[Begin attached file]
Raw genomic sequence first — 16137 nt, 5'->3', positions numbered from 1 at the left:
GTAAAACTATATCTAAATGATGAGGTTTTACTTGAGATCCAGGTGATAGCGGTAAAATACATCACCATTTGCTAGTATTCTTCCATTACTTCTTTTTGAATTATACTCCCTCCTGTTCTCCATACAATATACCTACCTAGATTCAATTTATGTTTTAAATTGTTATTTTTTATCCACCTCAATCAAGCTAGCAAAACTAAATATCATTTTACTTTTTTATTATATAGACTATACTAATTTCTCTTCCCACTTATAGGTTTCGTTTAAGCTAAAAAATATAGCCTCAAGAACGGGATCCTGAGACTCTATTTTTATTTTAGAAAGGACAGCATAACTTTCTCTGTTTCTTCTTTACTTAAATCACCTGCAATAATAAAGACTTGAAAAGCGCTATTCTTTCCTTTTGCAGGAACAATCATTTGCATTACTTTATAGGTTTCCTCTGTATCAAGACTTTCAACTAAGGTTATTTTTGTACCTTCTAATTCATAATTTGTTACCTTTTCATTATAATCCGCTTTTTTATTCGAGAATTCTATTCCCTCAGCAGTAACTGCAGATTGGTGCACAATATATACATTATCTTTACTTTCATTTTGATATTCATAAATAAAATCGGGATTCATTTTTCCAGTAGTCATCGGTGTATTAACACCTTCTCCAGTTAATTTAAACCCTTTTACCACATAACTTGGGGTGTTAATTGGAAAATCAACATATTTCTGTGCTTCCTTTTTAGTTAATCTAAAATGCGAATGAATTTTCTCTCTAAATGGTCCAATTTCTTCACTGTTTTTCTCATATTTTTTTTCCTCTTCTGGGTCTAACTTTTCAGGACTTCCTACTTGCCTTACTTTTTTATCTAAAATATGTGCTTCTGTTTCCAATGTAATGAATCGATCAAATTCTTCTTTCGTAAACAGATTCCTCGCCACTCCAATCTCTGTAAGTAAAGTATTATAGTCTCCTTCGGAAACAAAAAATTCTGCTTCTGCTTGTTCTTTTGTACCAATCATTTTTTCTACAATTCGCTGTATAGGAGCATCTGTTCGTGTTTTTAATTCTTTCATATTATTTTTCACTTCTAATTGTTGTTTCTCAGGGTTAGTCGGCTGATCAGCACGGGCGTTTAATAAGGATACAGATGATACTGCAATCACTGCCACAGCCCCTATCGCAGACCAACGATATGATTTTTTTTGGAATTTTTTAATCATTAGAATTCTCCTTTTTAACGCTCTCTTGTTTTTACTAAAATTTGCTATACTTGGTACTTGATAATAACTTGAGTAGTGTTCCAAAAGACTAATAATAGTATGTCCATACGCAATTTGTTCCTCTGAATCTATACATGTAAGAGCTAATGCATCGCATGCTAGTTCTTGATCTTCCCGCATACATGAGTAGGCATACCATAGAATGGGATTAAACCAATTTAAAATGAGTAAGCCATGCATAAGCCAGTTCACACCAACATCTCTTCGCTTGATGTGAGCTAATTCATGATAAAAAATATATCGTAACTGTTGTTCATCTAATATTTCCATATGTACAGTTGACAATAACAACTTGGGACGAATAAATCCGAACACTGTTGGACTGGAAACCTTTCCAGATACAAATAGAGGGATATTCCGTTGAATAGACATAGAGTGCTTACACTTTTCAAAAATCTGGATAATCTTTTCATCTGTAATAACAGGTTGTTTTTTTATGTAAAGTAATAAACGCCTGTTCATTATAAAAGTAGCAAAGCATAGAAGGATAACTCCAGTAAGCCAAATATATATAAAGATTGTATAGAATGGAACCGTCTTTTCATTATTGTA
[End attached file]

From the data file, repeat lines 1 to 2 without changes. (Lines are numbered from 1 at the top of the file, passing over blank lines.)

Raw genomic sequence first — 16137 nt, 5'->3', positions numbered from 1 at the left:
GTAAAACTATATCTAAATGATGAGGTTTTACTTGAGATCCAGGTGATAGCGGTAAAATACATCACCATTTGCTAGTATTCTTCCATTACTTCTTTTTGAATTATACTCCCTCCTGTTCTCCATACAATATACCTACCTAGATTCAATTTATGTTTTAAATTGTTATTTTTTATCCACCTCAATCAAGCTAGCAAAACTAAATATCATTTTACTTTTTTATTATATAGACTATACTAATTTCTCTTCCCACTTATAGGTTTCGTTTAAGCTAAAAAATATAGCCTCAAGAACGGGATCCTGAGACTCTATTTTTATTTTAGAAAGGACAGCATAACTTTCTCTGTTTCTTCTTTACTTAAATCACCTGCAATAATAAAGACTTGAAAAGCGCTATTCTTTCCTTTTGCAGGAACAATCATTTGCATTACTTTATAGGTTTCCTCTGTATCAAGACTTTCAACTAAGGTTATTTTTGTACCTTCTAATTCATAATTTGTTACCTTTTCATTATAATCCGCTTTTTTATTCGAGAATTCTATTCCCTCAGCAGTAACTGCAGATTGGTGCACAATATATACATTATCTTTACTTTCATTTTGATATTCATAAATAAAATCGGGATTCATTTTTCCAGTAGTCATCGGTGTATTAACACCTTCTCCAGTTAATTTAAACCCTTTTACCACATAACTTGGGGTGTTAATTGGAAAATCAACATATTTCTGTGCTTCCTTTTTAGTTAATCTAAAATGCGAATGAATTTTCTCTCTAAATGGTCCAATTTCTTCACTGTTTTTCTCATATTTTTTTTCCTCTTCTGGGTCTAACTTTTCAGGACTTCCTACTTGCCTTACTTTTTTATCTAAAATATGTGCTTCTGTTTCCAATGTAATGAATCGATCAAATTCTTCTTTCGTAAACAGATTCCTCGCCACTCCAATCTCTGTAAGTAAAGTATTATAGTCTCCTTCGGAAACAAAAAATTCTGCTTCTGCTTGTTCTTTTGTACCAATCATTTTTTCTACAATTCGCTGTATAGGAGCATCTGTTCGTGTTTTTAATTCTTTCATATTATTTTTCACTTCTAATTGTTGTTTCTCAGGGTTAGTCGGCTGATCAGCACGGGCGTTTAATAAGGATACAGATGATACTGCAATCACTGCCACAGCCCCTATCGCAGACCAACGATATGATTTTTTTTGGAATTTTTTAATCATTAGAATTCTCCTTTTTAACGCTCTCTTGTTTTTACTAAAATTTGCTATACTTGGTACTTGATAATAACTTGAGTAGTGTTCCAAAAGACTAATAATAGTATGTCCATACGCAATTTGTTCCTCTGAATCTATACATGTAAGAGCTAATGCATCGCATGCTAGTTCTTGATCTTCCCGCATACATGAGTAGGCATACCATAGAATGGGATTAAACCAATTTAAAATGAGTAAGCCATGCATAAGCCAGTTCACACCAACATCTCTTCGCTTGATGTGAGCTAATTCATGATAAAAAATATATCGTAACTGTTGTTCATCTAATATTTCCATATGTACAGTTGACAATAACAACTTGGGACGAATAAATCCGAACACTGTTGGACTGGAAACCTTTCCAGATACAAATAGAGGGATATTCCGTTGAATAGACATAGAGTGCTTACACTTTTCAAAAATCTGGATAATCTTTTCATCTGTAATAACAGGTTGTTTTTTTATGTAAAGTAATAAACGCCTGTTCATTATAAAAGTAGCAAAGCATAGAAGGATAACTCCAGTAAGCCAAATATATATAAAGATTGTATAGAATGGAACCGTCTTTTCATTATTGTA